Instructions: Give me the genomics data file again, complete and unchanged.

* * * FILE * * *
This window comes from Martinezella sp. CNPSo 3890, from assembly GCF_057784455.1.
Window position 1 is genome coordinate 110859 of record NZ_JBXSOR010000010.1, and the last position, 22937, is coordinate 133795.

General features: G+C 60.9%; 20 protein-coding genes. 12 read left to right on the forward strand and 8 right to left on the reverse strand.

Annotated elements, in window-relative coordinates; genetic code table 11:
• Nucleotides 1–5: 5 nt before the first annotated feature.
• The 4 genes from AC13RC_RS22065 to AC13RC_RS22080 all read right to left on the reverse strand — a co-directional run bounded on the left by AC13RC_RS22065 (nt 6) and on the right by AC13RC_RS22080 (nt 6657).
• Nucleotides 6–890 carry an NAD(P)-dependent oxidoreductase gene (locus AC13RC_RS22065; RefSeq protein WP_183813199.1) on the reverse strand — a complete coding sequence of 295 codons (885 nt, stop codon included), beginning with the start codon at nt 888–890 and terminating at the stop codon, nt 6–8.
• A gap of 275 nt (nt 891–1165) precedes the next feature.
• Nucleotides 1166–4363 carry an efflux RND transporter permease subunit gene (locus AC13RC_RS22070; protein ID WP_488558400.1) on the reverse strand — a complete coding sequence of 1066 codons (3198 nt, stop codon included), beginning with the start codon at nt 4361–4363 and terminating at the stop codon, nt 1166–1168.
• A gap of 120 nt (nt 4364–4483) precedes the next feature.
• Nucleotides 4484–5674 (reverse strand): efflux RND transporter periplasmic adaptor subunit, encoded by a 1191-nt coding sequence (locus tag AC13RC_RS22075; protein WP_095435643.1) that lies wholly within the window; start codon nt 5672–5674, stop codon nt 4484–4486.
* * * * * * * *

This window comes from Martinezella sp. CNPSo 3890, from assembly GCF_057784455.1.
Window position 1 is genome coordinate 110859 of record NZ_JBXSOR010000010.1, and the last position, 22937, is coordinate 133795.

General features: G+C 60.9%; 20 protein-coding genes. 12 read left to right on the forward strand and 8 right to left on the reverse strand.

Annotated elements, in window-relative coordinates; genetic code table 11:
• Nucleotides 1–5: 5 nt before the first annotated feature.
• The 4 genes from AC13RC_RS22065 to AC13RC_RS22080 all read right to left on the reverse strand — a co-directional run bounded on the left by AC13RC_RS22065 (nt 6) and on the right by AC13RC_RS22080 (nt 6657).
• Nucleotides 6–890 carry an NAD(P)-dependent oxidoreductase gene (locus AC13RC_RS22065; RefSeq protein WP_183813199.1) on the reverse strand — a complete coding sequence of 295 codons (885 nt, stop codon included), beginning with the start codon at nt 888–890 and terminating at the stop codon, nt 6–8.
• A gap of 275 nt (nt 891–1165) precedes the next feature.
• Nucleotides 1166–4363 carry an efflux RND transporter permease subunit gene (locus AC13RC_RS22070; protein ID WP_488558400.1) on the reverse strand — a complete coding sequence of 1066 codons (3198 nt, stop codon included), beginning with the start codon at nt 4361–4363 and terminating at the stop codon, nt 1166–1168.
• A gap of 120 nt (nt 4364–4483) precedes the next feature.
• Nucleotides 4484–5674 (reverse strand): efflux RND transporter periplasmic adaptor subunit, encoded by a 1191-nt coding sequence (locus tag AC13RC_RS22075; protein WP_095435643.1) that lies wholly within the window; start codon nt 5672–5674, stop codon nt 4484–4486.